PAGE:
Global health experts have called for greater efforts to deal with the problem of patients having both diabetes and tuberculosis (TB).
The statement, which calls for co-ordinated testing for both diseases, is made in response to the increasing prevalence of patients with both diseases across the world. There are six countries – China, India, Brazil, Indonesia, Pakista, and Russia – in which a large number of diabetes patients are classed as being at high risk of TB.
“There’s evidence that if we treat diabetes and TB, we reduce the risk of these poor outcomes,” said Professor Anthony Harries, from the International Union Against TB and Lung Disease. “In India, for example, there’s a national policy for TB patients to be screened for diabetes. But it’s only been implemented in a couple of southern states.
“The TB world tends to have good monitoring systems – and they are already used to giving people blood tests for HIV.
“Many people with diabetes don’t know they have it, so this is one small way of identifying some of them.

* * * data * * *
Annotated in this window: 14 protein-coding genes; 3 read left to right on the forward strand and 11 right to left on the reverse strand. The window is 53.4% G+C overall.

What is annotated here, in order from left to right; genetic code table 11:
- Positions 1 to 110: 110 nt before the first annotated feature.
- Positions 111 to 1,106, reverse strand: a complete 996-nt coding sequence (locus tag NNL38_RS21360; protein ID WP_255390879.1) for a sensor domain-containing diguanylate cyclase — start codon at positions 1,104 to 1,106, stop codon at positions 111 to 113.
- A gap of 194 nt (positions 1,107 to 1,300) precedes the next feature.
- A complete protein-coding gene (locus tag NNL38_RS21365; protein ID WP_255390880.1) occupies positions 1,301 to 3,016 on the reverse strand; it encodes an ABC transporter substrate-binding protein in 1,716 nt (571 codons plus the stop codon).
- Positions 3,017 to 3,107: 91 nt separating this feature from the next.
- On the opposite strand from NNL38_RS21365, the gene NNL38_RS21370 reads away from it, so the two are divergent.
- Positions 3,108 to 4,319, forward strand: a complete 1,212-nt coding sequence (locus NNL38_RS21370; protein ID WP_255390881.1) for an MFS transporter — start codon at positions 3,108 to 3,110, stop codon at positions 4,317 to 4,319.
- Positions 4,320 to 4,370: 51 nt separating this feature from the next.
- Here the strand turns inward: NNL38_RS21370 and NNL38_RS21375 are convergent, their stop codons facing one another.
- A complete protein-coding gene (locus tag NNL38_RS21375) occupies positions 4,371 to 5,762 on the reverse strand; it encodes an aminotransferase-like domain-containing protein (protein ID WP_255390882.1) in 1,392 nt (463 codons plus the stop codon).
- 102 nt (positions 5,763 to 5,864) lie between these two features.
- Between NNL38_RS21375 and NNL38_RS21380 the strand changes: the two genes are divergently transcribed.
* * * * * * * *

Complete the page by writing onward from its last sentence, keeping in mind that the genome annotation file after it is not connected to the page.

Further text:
“We have more work to do to persuade diabetes doctors to screen for TB. They don’t always perceive it as a huge issue, because they are more worried about eye problems and gangrene.
“The general situation is better than five years ago, when nothing was being done. But we still need more action. I’m confident and optimistic this will happen.”
Tuberculosis, along with several other lung conditions, is more likely in patients with diabetes – particularly type 1 diabetes. This is because diabetes weakens the immune system, making it less able to deal with infections.
Anders Dejgaard, Managing Director of the World Diabetes Foundatio, echoed the concerns: “Healthcare systems must prepare to deal with this challenge. It is most severe in low and middle-income countries.
“We need to ensure that healthcare professionals are equipped to diagnosed and take care of these two diseases as they increasingly appear together in the same patients.

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